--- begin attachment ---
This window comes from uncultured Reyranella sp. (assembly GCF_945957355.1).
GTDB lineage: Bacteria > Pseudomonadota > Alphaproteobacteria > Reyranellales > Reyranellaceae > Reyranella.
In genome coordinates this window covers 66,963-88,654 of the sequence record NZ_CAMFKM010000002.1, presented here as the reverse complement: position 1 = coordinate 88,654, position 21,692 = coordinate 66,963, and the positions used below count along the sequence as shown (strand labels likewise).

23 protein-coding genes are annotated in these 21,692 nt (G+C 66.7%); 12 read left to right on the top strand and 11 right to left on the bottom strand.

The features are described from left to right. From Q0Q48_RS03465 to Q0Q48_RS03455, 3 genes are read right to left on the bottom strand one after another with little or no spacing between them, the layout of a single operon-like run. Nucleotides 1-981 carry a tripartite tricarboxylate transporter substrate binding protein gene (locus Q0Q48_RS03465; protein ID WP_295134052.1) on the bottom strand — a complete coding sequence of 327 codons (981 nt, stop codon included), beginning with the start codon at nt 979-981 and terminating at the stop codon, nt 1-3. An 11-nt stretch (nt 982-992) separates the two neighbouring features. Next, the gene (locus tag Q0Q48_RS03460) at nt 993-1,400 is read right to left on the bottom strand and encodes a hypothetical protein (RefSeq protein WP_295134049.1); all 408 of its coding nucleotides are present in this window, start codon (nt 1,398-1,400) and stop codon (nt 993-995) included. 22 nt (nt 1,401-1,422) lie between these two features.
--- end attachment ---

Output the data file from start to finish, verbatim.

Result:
This window comes from uncultured Reyranella sp. (assembly GCF_945957355.1).
GTDB lineage: Bacteria > Pseudomonadota > Alphaproteobacteria > Reyranellales > Reyranellaceae > Reyranella.
In genome coordinates this window covers 66,963-88,654 of the sequence record NZ_CAMFKM010000002.1, presented here as the reverse complement: position 1 = coordinate 88,654, position 21,692 = coordinate 66,963, and the positions used below count along the sequence as shown (strand labels likewise).

23 protein-coding genes are annotated in these 21,692 nt (G+C 66.7%); 12 read left to right on the top strand and 11 right to left on the bottom strand.

The features are described from left to right. From Q0Q48_RS03465 to Q0Q48_RS03455, 3 genes are read right to left on the bottom strand one after another with little or no spacing between them, the layout of a single operon-like run. Nucleotides 1-981 carry a tripartite tricarboxylate transporter substrate binding protein gene (locus Q0Q48_RS03465; protein ID WP_295134052.1) on the bottom strand — a complete coding sequence of 327 codons (981 nt, stop codon included), beginning with the start codon at nt 979-981 and terminating at the stop codon, nt 1-3. An 11-nt stretch (nt 982-992) separates the two neighbouring features. Next, the gene (locus tag Q0Q48_RS03460) at nt 993-1,400 is read right to left on the bottom strand and encodes a hypothetical protein (RefSeq protein WP_295134049.1); all 408 of its coding nucleotides are present in this window, start codon (nt 1,398-1,400) and stop codon (nt 993-995) included. 22 nt (nt 1,401-1,422) lie between these two features.